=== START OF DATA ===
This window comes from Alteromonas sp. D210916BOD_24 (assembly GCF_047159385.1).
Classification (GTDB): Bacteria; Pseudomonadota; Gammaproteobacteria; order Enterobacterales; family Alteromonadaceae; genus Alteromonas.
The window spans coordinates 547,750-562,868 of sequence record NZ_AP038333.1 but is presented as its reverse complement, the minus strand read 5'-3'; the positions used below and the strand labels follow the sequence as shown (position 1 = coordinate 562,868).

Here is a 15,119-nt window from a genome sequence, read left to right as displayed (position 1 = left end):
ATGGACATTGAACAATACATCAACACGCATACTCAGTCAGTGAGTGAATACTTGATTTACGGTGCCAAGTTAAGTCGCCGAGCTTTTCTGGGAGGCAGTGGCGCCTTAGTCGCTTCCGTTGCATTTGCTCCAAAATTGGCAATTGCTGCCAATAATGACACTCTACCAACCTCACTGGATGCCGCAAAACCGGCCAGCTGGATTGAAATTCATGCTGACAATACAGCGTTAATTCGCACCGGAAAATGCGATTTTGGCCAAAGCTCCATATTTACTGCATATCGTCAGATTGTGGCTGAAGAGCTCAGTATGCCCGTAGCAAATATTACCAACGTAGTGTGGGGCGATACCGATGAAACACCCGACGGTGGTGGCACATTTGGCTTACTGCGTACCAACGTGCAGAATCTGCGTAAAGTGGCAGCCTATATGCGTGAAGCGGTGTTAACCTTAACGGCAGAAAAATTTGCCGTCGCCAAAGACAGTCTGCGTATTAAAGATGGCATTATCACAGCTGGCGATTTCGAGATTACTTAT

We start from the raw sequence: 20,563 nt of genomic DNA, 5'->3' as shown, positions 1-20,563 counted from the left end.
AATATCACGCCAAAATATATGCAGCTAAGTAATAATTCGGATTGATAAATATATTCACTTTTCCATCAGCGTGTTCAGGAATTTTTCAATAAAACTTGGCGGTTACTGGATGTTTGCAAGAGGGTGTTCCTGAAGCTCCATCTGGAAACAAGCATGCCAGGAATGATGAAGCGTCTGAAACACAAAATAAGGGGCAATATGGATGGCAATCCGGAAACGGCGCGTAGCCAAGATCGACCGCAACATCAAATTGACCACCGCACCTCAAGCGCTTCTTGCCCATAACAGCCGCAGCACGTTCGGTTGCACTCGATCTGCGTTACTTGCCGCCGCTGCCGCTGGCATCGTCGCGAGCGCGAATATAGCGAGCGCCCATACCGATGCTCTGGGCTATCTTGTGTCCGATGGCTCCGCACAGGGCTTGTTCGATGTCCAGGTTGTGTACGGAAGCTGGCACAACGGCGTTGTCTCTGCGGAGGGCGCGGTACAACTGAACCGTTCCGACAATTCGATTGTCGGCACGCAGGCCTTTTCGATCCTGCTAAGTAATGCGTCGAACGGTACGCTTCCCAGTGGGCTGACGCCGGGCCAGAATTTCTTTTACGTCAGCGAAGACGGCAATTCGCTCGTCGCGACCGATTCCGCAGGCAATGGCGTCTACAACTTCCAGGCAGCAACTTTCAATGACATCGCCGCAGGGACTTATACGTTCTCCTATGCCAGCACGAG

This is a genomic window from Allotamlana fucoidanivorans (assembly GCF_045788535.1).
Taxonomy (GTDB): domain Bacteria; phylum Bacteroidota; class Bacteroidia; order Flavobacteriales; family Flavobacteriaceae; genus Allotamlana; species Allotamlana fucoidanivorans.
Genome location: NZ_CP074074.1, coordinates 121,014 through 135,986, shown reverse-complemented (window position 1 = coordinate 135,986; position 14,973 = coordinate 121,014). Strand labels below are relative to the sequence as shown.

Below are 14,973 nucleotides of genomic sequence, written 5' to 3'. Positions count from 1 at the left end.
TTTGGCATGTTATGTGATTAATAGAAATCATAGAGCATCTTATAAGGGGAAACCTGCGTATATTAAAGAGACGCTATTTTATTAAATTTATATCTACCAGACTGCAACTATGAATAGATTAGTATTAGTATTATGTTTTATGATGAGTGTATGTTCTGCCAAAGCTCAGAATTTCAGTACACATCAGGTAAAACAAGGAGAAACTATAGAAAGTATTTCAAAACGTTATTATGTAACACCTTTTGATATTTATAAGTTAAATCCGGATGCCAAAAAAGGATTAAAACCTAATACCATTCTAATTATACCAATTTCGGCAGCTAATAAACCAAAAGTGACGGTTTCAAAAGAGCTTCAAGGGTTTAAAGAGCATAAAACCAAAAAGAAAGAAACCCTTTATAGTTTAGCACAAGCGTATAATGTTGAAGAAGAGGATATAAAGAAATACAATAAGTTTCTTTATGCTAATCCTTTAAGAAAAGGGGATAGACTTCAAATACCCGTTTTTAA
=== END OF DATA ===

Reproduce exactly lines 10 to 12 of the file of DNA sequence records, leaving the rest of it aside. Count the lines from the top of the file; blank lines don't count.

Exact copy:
Genome location: NZ_CP074074.1, coordinates 121,014 through 135,986, shown reverse-complemented (window position 1 = coordinate 135,986; position 14,973 = coordinate 121,014). Strand labels below are relative to the sequence as shown.

Below are 14,973 nucleotides of genomic sequence, written 5' to 3'. Positions count from 1 at the left end.
TTTGGCATGTTATGTGATTAATAGAAATCATAGAGCATCTTATAAGGGGAAACCTGCGTATATTAAAGAGACGCTATTTTATTAAATTTATATCTACCAGACTGCAACTATGAATAGATTAGTATTAGTATTATGTTTTATGATGAGTGTATGTTCTGCCAAAGCTCAGAATTTCAGTACACATCAGGTAAAACAAGGAGAAACTATAGAAAGTATTTCAAAACGTTATTATGTAACACCTTTTGATATTTATAAGTTAAATCCGGATGCCAAAAAAGGATTAAAACCTAATACCATTCTAATTATACCAATTTCGGCAGCTAATAAACCAAAAGTGACGGTTTCAAAAGAGCTTCAAGGGTTTAAAGAGCATAAAACCAAAAAGAAAGAAACCCTTTATAGTTTAGCACAAGCGTATAATGTTGAAGAAGAGGATATAAAGAAATACAATAAGTTTCTTTATGCTAATCCTTTAAGAAAAGGGGATAGACTTCAAATACCCGTTTTTAA